British-Australian mining giant Rio Tinto and two of its former executives have been charged with fraud in the US, accused of hiding losses by inflating the value of African coal assets.
It bought the Mozambique assets in 2011 for $3.7bn (£2.8bn) and sold them a few years later for $50m.
The mining company has said it will “vigorously defend” the charges.
The firm was also fined £27m by UK authorities for breaching disclosure rules over the African coal purchase.
Both the US and UK actions relate to the Mozambique investment made by the mining firm six years ago.
A lawsuit filed in the US accuses Rio Tinto, its former chief executive Thomas Albanese and ex-chief financial officer Guy Elliott of failing to follow accounting standards and company policies to accurately value and record the assets.
The US Securities and Exchange Commission argues that soon after the deal was completed, Rio Tinto learned that the projects would produce less coal, and of a lower quality, than expected.
“Rio Tinto’s top executives allegedly breached their disclosure obligations and corporate duties by hiding from their board, auditor, and investors the crucial fact that a multi-billion dollar transaction was a failure,” SEC Enforcement Division co-director Stephanie Avakian said in a statement.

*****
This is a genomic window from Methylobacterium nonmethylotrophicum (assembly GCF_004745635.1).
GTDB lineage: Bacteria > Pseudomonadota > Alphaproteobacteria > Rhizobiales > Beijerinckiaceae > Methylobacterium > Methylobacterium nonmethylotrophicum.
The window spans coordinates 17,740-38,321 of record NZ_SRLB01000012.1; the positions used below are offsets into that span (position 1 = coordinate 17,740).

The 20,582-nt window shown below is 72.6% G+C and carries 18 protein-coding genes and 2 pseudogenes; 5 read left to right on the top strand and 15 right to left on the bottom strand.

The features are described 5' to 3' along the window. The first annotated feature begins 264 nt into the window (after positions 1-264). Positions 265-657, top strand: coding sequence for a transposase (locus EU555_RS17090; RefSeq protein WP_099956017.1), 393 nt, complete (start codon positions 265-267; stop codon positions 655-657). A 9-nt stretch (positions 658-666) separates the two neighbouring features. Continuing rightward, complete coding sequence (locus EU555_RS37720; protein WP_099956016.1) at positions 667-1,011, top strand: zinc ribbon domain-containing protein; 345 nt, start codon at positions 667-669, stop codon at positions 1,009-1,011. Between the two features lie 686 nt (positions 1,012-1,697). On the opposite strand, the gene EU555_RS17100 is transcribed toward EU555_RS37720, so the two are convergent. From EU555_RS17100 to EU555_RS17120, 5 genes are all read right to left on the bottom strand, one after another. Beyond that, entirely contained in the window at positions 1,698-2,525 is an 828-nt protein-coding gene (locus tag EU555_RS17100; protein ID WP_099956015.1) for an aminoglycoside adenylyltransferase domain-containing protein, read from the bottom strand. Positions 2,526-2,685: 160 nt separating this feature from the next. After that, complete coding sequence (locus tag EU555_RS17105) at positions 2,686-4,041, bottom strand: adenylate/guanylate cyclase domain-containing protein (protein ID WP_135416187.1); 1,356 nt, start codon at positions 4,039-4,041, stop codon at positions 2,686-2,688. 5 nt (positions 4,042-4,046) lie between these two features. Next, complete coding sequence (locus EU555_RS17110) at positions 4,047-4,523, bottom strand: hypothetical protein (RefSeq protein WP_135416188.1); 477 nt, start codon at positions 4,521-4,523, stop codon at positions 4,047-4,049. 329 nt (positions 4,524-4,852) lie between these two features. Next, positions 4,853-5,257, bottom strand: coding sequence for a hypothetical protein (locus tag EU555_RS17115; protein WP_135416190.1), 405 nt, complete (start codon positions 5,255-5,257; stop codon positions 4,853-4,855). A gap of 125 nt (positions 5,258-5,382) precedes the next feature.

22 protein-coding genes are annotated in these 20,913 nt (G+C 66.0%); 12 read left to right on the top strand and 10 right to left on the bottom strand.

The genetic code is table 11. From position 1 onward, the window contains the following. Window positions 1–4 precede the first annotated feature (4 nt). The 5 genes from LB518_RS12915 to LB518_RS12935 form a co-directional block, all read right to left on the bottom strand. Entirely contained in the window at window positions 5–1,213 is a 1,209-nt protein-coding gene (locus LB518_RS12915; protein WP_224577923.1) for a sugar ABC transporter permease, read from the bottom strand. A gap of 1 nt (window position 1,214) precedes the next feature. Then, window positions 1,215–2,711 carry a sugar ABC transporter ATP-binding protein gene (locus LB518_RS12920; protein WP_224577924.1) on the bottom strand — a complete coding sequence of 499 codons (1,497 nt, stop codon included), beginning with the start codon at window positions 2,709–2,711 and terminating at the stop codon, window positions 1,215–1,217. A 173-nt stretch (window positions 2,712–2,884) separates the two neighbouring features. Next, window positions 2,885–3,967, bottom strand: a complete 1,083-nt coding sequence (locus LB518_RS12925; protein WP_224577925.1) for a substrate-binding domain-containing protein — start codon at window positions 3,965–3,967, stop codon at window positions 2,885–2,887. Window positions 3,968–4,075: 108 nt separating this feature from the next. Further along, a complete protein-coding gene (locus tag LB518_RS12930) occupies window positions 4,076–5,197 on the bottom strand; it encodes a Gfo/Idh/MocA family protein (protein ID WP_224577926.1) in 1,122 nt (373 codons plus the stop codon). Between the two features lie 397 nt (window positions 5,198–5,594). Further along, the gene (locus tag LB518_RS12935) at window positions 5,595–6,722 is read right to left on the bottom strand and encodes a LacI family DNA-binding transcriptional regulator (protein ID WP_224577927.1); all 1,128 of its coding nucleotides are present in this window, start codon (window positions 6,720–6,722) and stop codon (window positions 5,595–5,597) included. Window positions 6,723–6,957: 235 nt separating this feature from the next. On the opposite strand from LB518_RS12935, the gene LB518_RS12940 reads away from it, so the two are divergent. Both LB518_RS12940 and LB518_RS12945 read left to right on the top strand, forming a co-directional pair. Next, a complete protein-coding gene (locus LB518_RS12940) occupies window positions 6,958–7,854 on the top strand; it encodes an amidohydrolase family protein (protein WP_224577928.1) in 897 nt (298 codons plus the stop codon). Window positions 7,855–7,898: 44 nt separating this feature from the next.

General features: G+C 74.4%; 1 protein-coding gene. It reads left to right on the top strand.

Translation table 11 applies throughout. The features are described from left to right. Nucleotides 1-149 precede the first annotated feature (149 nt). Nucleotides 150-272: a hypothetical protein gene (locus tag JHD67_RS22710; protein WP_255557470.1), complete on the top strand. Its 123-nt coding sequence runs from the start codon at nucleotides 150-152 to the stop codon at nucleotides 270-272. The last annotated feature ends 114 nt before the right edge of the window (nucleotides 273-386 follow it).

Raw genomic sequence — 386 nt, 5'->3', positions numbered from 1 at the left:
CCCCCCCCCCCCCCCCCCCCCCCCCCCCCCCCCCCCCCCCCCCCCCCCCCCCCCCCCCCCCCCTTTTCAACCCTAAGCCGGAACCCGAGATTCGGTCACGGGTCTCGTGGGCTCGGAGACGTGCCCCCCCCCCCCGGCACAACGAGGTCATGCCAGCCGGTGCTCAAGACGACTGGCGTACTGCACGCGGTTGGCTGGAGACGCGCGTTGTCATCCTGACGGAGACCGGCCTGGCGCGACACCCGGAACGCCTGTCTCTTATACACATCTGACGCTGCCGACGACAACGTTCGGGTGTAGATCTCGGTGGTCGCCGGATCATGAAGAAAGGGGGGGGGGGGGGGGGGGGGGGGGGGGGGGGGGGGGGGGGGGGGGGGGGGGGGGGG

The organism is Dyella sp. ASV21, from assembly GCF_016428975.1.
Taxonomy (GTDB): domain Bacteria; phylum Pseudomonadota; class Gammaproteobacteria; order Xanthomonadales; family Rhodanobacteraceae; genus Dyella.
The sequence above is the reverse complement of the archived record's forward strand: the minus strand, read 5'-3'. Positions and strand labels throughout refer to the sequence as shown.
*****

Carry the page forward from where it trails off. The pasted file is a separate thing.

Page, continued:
By making misleading claims the Anglo-Australian miner – one of the world’s largest – was able to raise $5.5bn from US investors, the SEC said.
Rio Tinto said it “intends to vigorously defend itself against these allegations”.
The firm added in a statement it believes the “SEC case is unwarranted and that, when all the facts are considered by the court, or if necessary by a jury, the SEC’s claims will be rejected.”
As a result of the charges, Guy Elliott has resigned from his new job as non-executive director of oil giant Royal Dutch Shell.
In a statement, Shell said: “We hope he satisfactorily resolves those proceedings and, that in that event, he would like to be considered for rejoining the Board.”
The miner separately reached a settlement with UK regulators for disclosure failures tied to the Mozambique investment.
It agreed to pay the Financial Conduct Authority £27 million to settle claims that it breached accounting rules in connection with the African coal assets.
The FCA said the fine is the largest ever imposed on a firm for a listing-rules breach.